The most common treatments used by psychotherapists are “exposure and response prevention”, another is “response prevention”. Though they claim different success rate in different cases, I see this entire process differently.
How can we use neuroplasticity here?
Two plasticity laws underlie this treatment. Neurons that fire together wire together and neurons that fire apart wire apart.
My first step for any intervention is making patient aware regarding what is happening to him and rephrasing it. Awareness is the first step towards change.
Second step is teaching my patient working of brain. Lot of seniors/colleagues and fellow practitioners do not agree with me on this as they think and believe that teaching brain working is a tedious task which is difficult for a patient to understand. I don’t agree as I have been practicing this, not only with my mental health patients but also with special needs children and it makes therapy process so very simple.
Third step is to unlock the deadlock. Basically unlocking the link between the orbital cortex and the cingulate and normalizing the functioning of the caudate.
I encouraged Sunita to understand that “Yes, she does have a problem right now. But it is not her image issues but it is her compulsive thoughts.” This rephrasing allowed her to get dissociated from the content of the obsession. I taught Sunita how to distinguish between worrisome thoughts and urges that intrude into consciousness and the content of her obsession.
The next step was to refocus on a positive, wholesome, ideally pleasure-giving activity the moment she becomes aware she is having an OCD attack, which was a crucial task. The activity could be dancing, gardening, working on a hobby, playing a musical instrument, listening to music, working out. It is essential to do something, to “shift” the gear manually.
By doing something pleasurable in place of the compulsion, patients form a new circuit that is gradually reinforced instead of the compulsion. By not acting on their compulsions, patients weaken the link between the compulsion and it eases their anxiety. This delinking is crucial because, as we’ve seen, while acting on a compulsion eases anxiety in the short term, it worsens OCD in the long term.
This approach makes plastic sense because it “grows” a new brain circuit that gives pleasure and triggers dopamine release which, rewards the new activity and consolidates and grows new neuronal connections. This new circuit can eventually compete with the older one, and according to use it or lose it, the pathological networks will weaken.
Each time patient tries to shift gears manually, he begins to fix his new circuit and altering the caudate. By refocusing, the patient is learning not to get sucked in by the content of an obsession but to work around it. I suggest to my patients that they think of the use-it-or-lose-it principle. Each moment they spend thinking of the symptom they deepen the obsessive circuit. By bypassing it, they are on the road to losing it.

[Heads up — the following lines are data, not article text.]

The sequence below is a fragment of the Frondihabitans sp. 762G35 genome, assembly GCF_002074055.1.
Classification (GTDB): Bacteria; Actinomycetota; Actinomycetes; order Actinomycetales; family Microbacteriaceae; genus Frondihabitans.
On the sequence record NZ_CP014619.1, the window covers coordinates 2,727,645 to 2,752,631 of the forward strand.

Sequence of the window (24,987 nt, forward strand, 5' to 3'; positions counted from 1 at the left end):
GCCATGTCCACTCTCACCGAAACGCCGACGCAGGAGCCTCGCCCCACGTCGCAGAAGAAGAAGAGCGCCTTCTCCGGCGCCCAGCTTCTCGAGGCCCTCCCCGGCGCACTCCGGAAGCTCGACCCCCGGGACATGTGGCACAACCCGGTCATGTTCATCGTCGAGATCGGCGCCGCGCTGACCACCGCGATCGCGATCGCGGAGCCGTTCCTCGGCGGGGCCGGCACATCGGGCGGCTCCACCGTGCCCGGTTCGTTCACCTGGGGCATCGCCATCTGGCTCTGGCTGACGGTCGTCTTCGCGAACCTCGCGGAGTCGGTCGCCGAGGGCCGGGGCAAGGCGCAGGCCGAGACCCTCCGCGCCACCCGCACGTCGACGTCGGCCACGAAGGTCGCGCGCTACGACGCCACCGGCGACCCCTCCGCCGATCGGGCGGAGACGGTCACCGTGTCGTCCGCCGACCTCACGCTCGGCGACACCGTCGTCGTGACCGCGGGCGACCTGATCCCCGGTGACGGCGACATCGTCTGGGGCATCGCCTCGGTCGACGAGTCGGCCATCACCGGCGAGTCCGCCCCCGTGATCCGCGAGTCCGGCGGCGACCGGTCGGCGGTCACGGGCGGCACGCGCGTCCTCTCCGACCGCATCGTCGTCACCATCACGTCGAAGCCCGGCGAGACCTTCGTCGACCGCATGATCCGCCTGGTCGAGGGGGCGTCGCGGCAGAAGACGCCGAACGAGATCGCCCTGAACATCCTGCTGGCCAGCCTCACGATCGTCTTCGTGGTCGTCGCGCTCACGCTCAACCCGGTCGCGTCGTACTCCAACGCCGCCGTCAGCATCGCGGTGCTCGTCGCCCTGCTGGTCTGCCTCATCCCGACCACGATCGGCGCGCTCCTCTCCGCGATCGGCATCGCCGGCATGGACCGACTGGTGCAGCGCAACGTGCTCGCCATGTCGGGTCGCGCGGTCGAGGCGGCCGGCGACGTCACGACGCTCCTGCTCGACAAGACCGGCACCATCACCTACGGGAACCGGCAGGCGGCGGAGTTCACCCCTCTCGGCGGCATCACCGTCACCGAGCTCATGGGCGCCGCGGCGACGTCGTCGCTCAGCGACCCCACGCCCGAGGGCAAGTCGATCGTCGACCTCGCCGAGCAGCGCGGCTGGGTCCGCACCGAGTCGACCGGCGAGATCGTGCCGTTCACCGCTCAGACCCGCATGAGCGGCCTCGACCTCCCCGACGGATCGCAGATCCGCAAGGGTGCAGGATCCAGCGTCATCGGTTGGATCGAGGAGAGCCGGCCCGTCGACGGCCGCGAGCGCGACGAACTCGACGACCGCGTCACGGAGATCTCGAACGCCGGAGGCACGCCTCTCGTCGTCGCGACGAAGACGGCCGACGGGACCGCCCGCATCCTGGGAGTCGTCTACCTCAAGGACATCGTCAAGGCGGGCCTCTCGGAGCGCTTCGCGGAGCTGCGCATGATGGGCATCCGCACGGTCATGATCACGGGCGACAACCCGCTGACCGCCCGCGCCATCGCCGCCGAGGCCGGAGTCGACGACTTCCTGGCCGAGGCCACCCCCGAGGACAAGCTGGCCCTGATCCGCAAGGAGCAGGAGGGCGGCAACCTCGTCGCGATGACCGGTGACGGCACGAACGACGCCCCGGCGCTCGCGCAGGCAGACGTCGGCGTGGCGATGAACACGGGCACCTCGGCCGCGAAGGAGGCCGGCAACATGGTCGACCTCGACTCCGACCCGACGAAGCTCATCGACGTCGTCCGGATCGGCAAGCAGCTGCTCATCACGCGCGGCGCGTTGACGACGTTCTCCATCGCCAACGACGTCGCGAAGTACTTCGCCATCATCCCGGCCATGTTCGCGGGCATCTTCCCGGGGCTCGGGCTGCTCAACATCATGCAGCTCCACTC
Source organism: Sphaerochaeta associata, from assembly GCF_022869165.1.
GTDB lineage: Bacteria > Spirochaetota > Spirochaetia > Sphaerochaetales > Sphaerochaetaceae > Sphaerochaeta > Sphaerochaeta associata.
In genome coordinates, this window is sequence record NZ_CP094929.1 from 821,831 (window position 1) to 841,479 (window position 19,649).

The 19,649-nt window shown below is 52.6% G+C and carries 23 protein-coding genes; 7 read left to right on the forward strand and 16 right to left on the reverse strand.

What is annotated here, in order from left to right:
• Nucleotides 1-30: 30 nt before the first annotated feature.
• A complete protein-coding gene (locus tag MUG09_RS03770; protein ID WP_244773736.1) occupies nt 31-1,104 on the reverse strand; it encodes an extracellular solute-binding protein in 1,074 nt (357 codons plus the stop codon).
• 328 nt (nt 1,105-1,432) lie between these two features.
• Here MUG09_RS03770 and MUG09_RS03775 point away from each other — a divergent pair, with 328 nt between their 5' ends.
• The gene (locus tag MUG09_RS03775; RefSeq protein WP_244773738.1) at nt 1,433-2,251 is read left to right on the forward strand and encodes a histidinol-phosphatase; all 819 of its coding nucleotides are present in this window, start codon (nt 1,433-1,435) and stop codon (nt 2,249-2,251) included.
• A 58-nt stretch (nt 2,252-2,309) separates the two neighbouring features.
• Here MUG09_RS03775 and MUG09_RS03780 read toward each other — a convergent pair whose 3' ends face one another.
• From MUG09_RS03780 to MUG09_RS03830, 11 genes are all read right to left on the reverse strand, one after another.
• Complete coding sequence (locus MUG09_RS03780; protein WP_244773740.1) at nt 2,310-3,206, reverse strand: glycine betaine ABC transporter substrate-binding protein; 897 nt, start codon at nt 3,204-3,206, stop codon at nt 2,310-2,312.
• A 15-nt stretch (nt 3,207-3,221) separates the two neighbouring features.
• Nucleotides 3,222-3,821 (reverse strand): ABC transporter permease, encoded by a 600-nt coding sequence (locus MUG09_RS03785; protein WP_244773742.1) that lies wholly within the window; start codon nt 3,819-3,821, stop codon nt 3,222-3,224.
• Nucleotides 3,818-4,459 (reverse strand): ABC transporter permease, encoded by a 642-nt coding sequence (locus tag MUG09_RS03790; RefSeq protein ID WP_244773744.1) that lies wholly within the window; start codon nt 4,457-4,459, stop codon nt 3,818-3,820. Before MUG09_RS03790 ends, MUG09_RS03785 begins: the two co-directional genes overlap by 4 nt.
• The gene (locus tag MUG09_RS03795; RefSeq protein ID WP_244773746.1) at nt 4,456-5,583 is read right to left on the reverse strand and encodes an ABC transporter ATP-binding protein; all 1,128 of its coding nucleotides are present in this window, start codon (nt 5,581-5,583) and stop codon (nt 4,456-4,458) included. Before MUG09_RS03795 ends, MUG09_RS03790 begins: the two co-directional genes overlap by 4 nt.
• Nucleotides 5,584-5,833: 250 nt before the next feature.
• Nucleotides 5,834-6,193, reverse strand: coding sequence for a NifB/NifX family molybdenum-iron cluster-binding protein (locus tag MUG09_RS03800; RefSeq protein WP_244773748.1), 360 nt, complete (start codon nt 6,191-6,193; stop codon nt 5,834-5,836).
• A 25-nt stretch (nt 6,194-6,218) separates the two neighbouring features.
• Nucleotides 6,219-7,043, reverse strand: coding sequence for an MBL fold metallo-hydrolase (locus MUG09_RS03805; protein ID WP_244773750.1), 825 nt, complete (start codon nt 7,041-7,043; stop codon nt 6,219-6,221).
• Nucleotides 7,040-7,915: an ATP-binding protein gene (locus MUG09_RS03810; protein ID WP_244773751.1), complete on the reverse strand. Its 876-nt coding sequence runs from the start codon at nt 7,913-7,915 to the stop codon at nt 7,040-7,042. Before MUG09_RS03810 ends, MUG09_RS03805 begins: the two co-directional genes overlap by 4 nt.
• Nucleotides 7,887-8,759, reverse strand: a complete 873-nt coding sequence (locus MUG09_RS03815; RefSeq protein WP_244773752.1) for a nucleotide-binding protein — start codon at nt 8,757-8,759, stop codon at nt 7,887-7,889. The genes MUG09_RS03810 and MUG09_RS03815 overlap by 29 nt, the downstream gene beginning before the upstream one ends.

Sunita shifted gear manually and over a period of three months, it became automatic. The episodes became shorter and less frequent.
With obsessions and compulsions, the more you do it, the more you want to do it; the less you do it, the less you want to do it.
The influence of the behavioural immune system varies from person to person. Not everyone would be affected to the same degree. “Some people have a more sensitive behavioural immune system that makes them react extra-strongly to things that they interpret as a potential infection risk,”.
We do not yet have any hard data on the ways that the coronavirus outbreak is changing our minds – but the theory of the behavioural immune system would certainly suggest that it’s probable.
Shift your gear manually, turn the page.
Take control of your thoughts. Get your power back !
It is not what you feel while applying the technique that counts, it is what you do. “The struggle is not to make the feeling go away; the struggle is not to give in to the feeling” by thinking about the obsession.
Few days ago I called up Sunita to check her status. She sounded happy and very much in control and asked me that what was the core issue of her craziness? I smiles and said, “It’s not that you were crazy. It’s just that your brain wasn’t turning the page.”
“Don’t become a mere recorder of facts, but try to penetrate the mystery of their origin.” — Ivan Pavlov
I, the author of the content that can be found here within, can assure you, that any of the opinions expressed here are my own and are a result of the way in which my highly disorganized and somewhat dysfunctional mind interprets a particular situation and or concept. I would like to expressly convey to you that was I to accidentally defame, purge, humiliate and or hurt someone’s person or feelings as a result of them reading and or acting upon any or all of the information and or advice found here, it is entirely unintentional of me to do so.
*The writer is a psychologist, certified disability expert, trainer and consultant.[the_ad_placement id=”sidebar-feed”]